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Beth Ropski EDSP 300 UDL Project Dr. McConnell 2443 words Universal Design for Learning (UDL) Project Component 1: (943 words) 1. What is UDL? Universal Design for Learning (UDL) is the way an educator makes their lessons accessible to all students, regardless of ability. Students come from a variety of backgrounds with the potential for different disabilities and learning preferences. By utilizing UDL in the classroom, an educator creates flexible lessons that allow the opportunity for each student to succeed. (Gargiulo & Metcalf, 2017, p. 32) 2. How did it come about? What has influenced the development of the framework? Universal design was originally a concept, or philosophy, created by Ron Mace, an architect who had a physical disability, in the 1990s. He believed that, “universal design seeks to encourage products that are more usable by everyone. It is a design built for the environment and consumer products for a very broad definition of user” (Gargiulo & Metcalf, 2017, p. 32). While this concept was created in the original thought for physical accessibility, it was altered to become applicable for academic learning. Piggy-backing on the Americans with Disabilities Act (ADA) (PL 101-336), established 1990, which ensured that people with disabilities would not be discriminated against publicly or privately, universal design became what we know and use today, UDL. (Gargiulo & Metcalf, 2017, p. 32-33) 3. How does UDL help students overcome learning barriers? Similar to how Mace used universal design to help individuals with physical disabilities access buildings, etc., UDL helps students with a variety of disabilities access education, ideally in the way a student without a disability would be able to. UDL has been further broken down into seven principles, or designs, that are utilized to assist in making the educational environment accessible for everyone. These principles include equitable use, flexibility in use, simple and intuitive use, perceptible information, tolerance for error, low physical effort, and size and space for approach and use (see more in Table 2.1 below). Through the use of these principles, each student is able to be evaluated and given acceptable accommodations that are individually tailored to them (ex. IEPs and 504s). When an educator has access to the list of accommodations they will be teaching to, they can use UDL to create lesson plans that allow every student in their class the ability to participate on a daily basis. (Gargiulo & Metcalf, 2017, p. 33) 4. How would you describe UDL as a framework consisting of principles of Multiple Means of Representation, Action & Expression, and Engagement as well as related guidelines and checkpoints? Be certain to describe the UDL principles in detail. In order to better understand and implement UDL, developers at the Center for Applied Special Technology (CAST) broke the concept down into three principles: Multiple Means of Representation, Action & Expression, and Engagement. Each of those principles was then further broken down into ‘checkpoints’ to offer clearer options in which the principle should be used in the classroom. (See “The Universal Design for Learning Guidelines” chart below for full detail from Garguilo & Metcalf’s text Teaching in Today's Inclusive Classrooms: A Universal Design for Learning Approach.) In the first principle, Multiple Means of Representation, “students are provided with a variety of ways to receive and interpret information” (Gargiulo & Metcalf, 2017, p. 44). This means that the teacher will utilize many different forms of presenting to show their students the material they are required to learn. This can include, but is not limited to, audio recordings, digital text, annotated texts, online discussion boards/chat rooms/etc., texts in Braille, links to videos or visual aids, and notes printed or presented in front of the class. (Table 2.5, from Garguilo & Metcalf’s text Teaching in Today's Inclusive Classrooms…, shows more options for Multiple Means of Representation.) By utilizing different methods of representation (or presentation) the teacher is allowing their students to find what works best for them individually and maximize their learning potential. The second principle, Multiple Means of Action & Expression, “accommodates the strategic and motor system (...) by reflecting on what different ways students may respond using the information they have received” (Garguilo & Metcalf, 2017, p. 47). This principle allows students to take the information that the teacher has presented them and use an individualized action or expression to process and respond to it. Some students might show their understanding of the information better through a verbal presentation while others might show it better through written exams, essays, digital presentations, creative arts, etc. (Table 2.7, from Garguilo & Metcalf’s text Teaching in Today's Inclusive Classrooms..., shows more options for Multiple Means of Action & Expression.) The same way that every student learns through different methods of representation, they express that understanding of content differently as well. The final principle, Multiple Means of Engagement, focuses on the “why” of learning by “considering different ways to motivate students, challenge them, and boost their interest in learning” (Garguilo & Metcalf, 2017, p. 46). This principle reminds the teachers to vary the ways they interact with their students. Depending on their background, personality, and many more variables, each student will react differently to each teacher. The teacher will need to utilize this principle to engage the students in learning. To do this, the teacher will need to connect with the students, building a rapport with them and working to understand them, their goals/interests, and how the teacher can make their class applicable to those goals/interests. (Table 2.6, from Garguilo & Metcalf’s text Teaching in Today's Inclusive Classrooms..., shows more options for Multiple Means of Engagement.) For example, if one is teaching a math class and they have an unengaged student who through interactions the teacher discovers loves cooking, the teacher can begin relating lessons to culinary math so the student has a higher chance of engaging. Component 2: (858 words) 1. Visual Impairment Modification -- Multiple Means of Representation -- This lesson plan states that Powerpoint will be used to present the material on Ready, Set, Food Safe (RSFS). For students who are hard of seeing, the Powerpoint might not have text that they can read to take their notes. A modification that could be used here is to provide the students with visual impairments a printed copy of the Powerpoint slides that they can have close at their desks to use in copying notes. NOTE: This could also be used for a student who might process information or write slower than other students. Barrier: Students with visual impairments might struggle reading Powerpoint slides Lesson Modification: Provide students with printed copies of slides Alignment with UDL Principle: Representation 2. Video Modification -- Multiple Means of Representation -- Endless slides of Powerpoint can make even the most attentive student weary. I would modify this lesson plan to include outside videos about food safety that applied to our current lesson. These videos would be educational but either have comedic or exciting parts to them to break up the monotony of Powerpoint presentations. There are many educational channels on youtube that I would look through to find video content for this modification. This would show students multiple forms of representation on the information I am trying to teach which would allow them a higher percentage of them to retain that knowledge. Barrier: Students may become inattentive with nine lessons of only Powerpoint slide lectures Lesson Modification: Incorporate educational and engaging videos to break up the monotony of Powerpoint slide lectures Alignment with UDL Principle: Representation 3. Unit Test Modification -- Multiple Means of Action & Expression -- This lesson plan states that there will be a written unit test to determine understanding of material, requiring a 75% or higher to participate in labs. While some students excel in test-taking, others, who still might understand the material, do not express that knowledge of material through a written test. I would suggest modifying this requirement for the students who do not pass the test. If a student does not pass the test, I would offer an alternative assignment that they can complete to be allowed to participate in labs. This assignment would need to showcase their understanding of at least 75% of the material taught in RSFS and could be an essay, presentation, etc. Barrier: Students may not best show their understanding of materials through written exams and in not passing, be excluded from lab participation Lesson Modification: Offer an alternative assignment that they can complete to be allowed to participate in labs which showcases their understanding of at least 75% of the material taught in RSFS Alignment with UDL Principle: Action & Expression 4. Break Up the Unit Modification -- Multiple Means of Action & Expression -- While this lesson plans culminates in a unit test, it doesn’t specify giving quizzes throughout the unit. I would add in three quizzes (one for every three chapters) to give students the opportunity to check their understanding of the material at that time. This will also give them practice for what their unit test will be like on that same material. By doing this, all students will benefit by having multiple checkpoints for their understanding and retention of the required material. This will allow them to not be completely surprised when they reach the unit test. Barrier: Lack of check-ins to see if material is being understood by all students Lesson Modification: Add in three quizzes (one for every three chapters) Alignment with UDL Principle: Action & Expression 5. Kahoots Modification -- Multiple Means of Action & Expression -- Sporadically throughout the Powerpoint lessons, I would pause and have the students participate in a Kahoots quiz on the current information presented. This will allow students who are paying attention and who have quick information retention to express their content knowledge. It will also allow students who might not retain information as quickly to make note of what they need to study for the upcoming quizzes and unit test. Barrier: Students exposed to such a large amount of new information at one time, may struggle to retain it, especially when only being exposed to it through lecture and notes. Lesson Modification: Occasionally pause during lecture and have the students participate in a Kahoots quiz on the current information being presented Alignment with UDL Principle: Action & Expression 6. Personal Story Modification -- Multiple Means of Engagement -- While this lesson plan contains a lot of basic information, it also comes across as quite dry (Powerpoint, notes, test). I would suggest modifying this lesson by adding the time to share personal stories and asking students to share their own. Everyone has a story about food safety; by sharing my own as a teacher, I allow students to get to know me more and by having students share their own, it allows them to connect more with new information and break up the banality that a Powerpoint presentation can sometimes be. Barrier: Students may become inattentive with nine lessons of only Powerpoint slide lectures Lesson Modification: Adding the time to share personal stories and asking students to share their own Alignment with UDL Principle: Engagement Lesson Plan: Ready, Set, Food Safe Author Teacher Name Sharon Muniz School Name Mountain View High School School District Joint School District #2 Classroom Information Subject Area : Nutrition and Foods Date: 9-10-2010 / 9-30-2010 Grade Level(s) 10-12 Unit Overview Unit Title Ready, Set, Food Safe Unit Summary: This curriculum is a nine lesson unit that introduces the students to Food Safety and Sanitation. The students must take and pass the unit test in order to work in the kitchen lab. 75% is the passing score. If students make an 80% or better they will receive an Idaho Food handler’s certificate. Building the Foundation Idaho State Standard(s) ✓ Describe pathogens found in food and their role in causing illness ✓ Explain food service safety regulations ✓ Demonstrate personal safety and first aid procedures in food production environment ✓ Employ food service sanitation procedures Methods: x Lecture x Group Work x Guided Notes Assessment: x Test x Quiz x Daily Work PTE Academic Integration(s) x Math: M x x Individual Practice Projects Science: S x x Reading: R Prep Work x Other: Lab x Other: x Writing: W Agenda/Procedures Objectives Students Will Be Able To: Describe the magnitude of FBI in the US Identify the regulation for food safety in Idaho Identify the three categories of food hazards Identify elements of bacterial growth and the characteristics of microorganism Relev ance Describe PHF identify how pathogens get in our food supply and which four pathogens are cause for exclusion from working in food service Recognize the steps in the food flow process Know what SOP’s are Understand the need for equipment and personal cleanliness when preparing food Demonstrate proper handwashing techniques Identify proper use of gloves Make an approved sanitizing solution, know when and how to use it Describe cross-contamination, suggest ways to prevent it, and identify potential sources Describe the temperature Danger Zone Identify recommended cooking temp Demonstrate the proper cleaning and use of a thermometer Describe acceptable thawing methods Describe the proper method for holding and storing food Describe active managerial control and how it assists in providing safe food Describe 4 principles of HACCP and give an example of each INSTRUCTIONS FOR ADMINISTERING ASSESSMENT(S) Opener: These will change daily. Body: Use the Ready Set Food Safe Curriculum with the Power points to present lessons Assignment/Activity: Use the included activities and assignments Closing: These will change daily. Mostly reviews of the current day’s material. Additional Comments Students will take the Idaho Food Handlers test after completing the unit and most pass it in order to cook in the labs. Materials and Resources Required For Unit Text Book: Printed Materials: Guides notes, activities, worksheets Supplies: Candy, thermometers, black light and glow germ, various other supplies Technology: Computer, CD, in focus Internet Resources: Videos: Other Resources: Ready Set Food Safe Curriculum Special Student Accommodations: Student Accommodations will be based on an individual basis. They include (a) shortened assignments; (b) using notes on tests, (c) going to the study center for tests, (d) other needs will be made on case by case basis. Remediation: Made on an individual basis: They include (a) extra homework practice, (b) MAV time tutoring, (c) retaking tests, (d) other needs will be made on a case by case basis. Notes: We will break up this unit with our demonstration and portfolio requirements in order to stay on track for the rest of the semester. References About the Graphic Organizer. (2018, January 26). Retrieved June 10, 2018, from http://udlguidelines. cast.org/more/about-graphic-organizer Gargiulo, R. M., & Metcalf, D. (2017). Teaching in Today's Inclusive Classrooms: A Universal Design for Learning Approach (3rd ed.). Boston, MA: Cengage Learning. Muniz, S. (2010.) Lesson Plan: Ready Set Food Safe. Universal Design for Learning (UDL). (n.d.). Retrieved June 10, 2018, from http://www.sst10.org /content/udl ...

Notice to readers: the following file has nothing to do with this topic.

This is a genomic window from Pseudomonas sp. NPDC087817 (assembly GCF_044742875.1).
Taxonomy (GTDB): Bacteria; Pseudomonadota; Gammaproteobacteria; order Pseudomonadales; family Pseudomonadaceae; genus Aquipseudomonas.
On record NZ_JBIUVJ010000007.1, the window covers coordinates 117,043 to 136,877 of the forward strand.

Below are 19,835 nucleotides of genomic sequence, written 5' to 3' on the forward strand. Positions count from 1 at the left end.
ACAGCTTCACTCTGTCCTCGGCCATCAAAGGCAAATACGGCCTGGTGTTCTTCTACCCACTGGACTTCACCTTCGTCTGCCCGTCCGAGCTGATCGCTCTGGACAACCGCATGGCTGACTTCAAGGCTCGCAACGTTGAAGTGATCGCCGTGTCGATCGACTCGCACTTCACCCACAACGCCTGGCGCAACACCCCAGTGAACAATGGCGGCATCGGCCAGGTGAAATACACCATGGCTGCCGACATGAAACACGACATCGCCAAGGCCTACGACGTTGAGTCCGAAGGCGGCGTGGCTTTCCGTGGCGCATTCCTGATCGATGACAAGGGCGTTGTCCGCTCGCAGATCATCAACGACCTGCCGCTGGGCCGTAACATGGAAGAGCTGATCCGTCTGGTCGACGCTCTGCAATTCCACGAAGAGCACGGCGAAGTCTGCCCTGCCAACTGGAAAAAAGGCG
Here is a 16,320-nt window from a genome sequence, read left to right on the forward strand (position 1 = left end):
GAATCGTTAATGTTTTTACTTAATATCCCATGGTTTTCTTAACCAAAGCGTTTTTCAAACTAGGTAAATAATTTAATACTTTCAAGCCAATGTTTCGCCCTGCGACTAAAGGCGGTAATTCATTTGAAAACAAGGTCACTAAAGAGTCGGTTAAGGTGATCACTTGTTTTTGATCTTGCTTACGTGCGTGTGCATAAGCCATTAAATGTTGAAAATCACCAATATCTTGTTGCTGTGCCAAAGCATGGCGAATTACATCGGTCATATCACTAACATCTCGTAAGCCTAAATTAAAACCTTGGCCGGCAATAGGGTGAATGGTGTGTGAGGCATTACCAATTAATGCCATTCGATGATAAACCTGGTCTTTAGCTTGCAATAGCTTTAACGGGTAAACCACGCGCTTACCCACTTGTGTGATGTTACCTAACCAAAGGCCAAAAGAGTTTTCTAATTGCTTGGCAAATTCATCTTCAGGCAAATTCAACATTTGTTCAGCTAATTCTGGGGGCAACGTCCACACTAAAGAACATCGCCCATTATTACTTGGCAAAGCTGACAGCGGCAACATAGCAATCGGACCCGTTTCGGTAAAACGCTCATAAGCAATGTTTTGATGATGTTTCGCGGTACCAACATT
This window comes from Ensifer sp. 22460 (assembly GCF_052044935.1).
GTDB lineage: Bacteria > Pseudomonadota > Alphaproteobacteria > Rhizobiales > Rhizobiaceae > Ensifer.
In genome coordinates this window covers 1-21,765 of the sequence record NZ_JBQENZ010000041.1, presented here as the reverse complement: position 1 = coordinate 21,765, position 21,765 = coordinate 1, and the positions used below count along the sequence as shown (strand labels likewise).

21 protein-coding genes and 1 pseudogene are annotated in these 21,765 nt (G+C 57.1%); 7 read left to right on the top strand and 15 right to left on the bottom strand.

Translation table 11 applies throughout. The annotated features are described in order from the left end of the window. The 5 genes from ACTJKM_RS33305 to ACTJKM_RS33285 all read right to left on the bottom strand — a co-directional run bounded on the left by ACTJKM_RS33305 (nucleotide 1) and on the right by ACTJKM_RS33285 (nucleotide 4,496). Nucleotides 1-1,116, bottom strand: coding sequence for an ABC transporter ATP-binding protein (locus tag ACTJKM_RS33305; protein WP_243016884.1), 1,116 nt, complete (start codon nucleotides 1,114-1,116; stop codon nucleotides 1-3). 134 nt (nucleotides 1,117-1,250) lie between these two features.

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Final Answer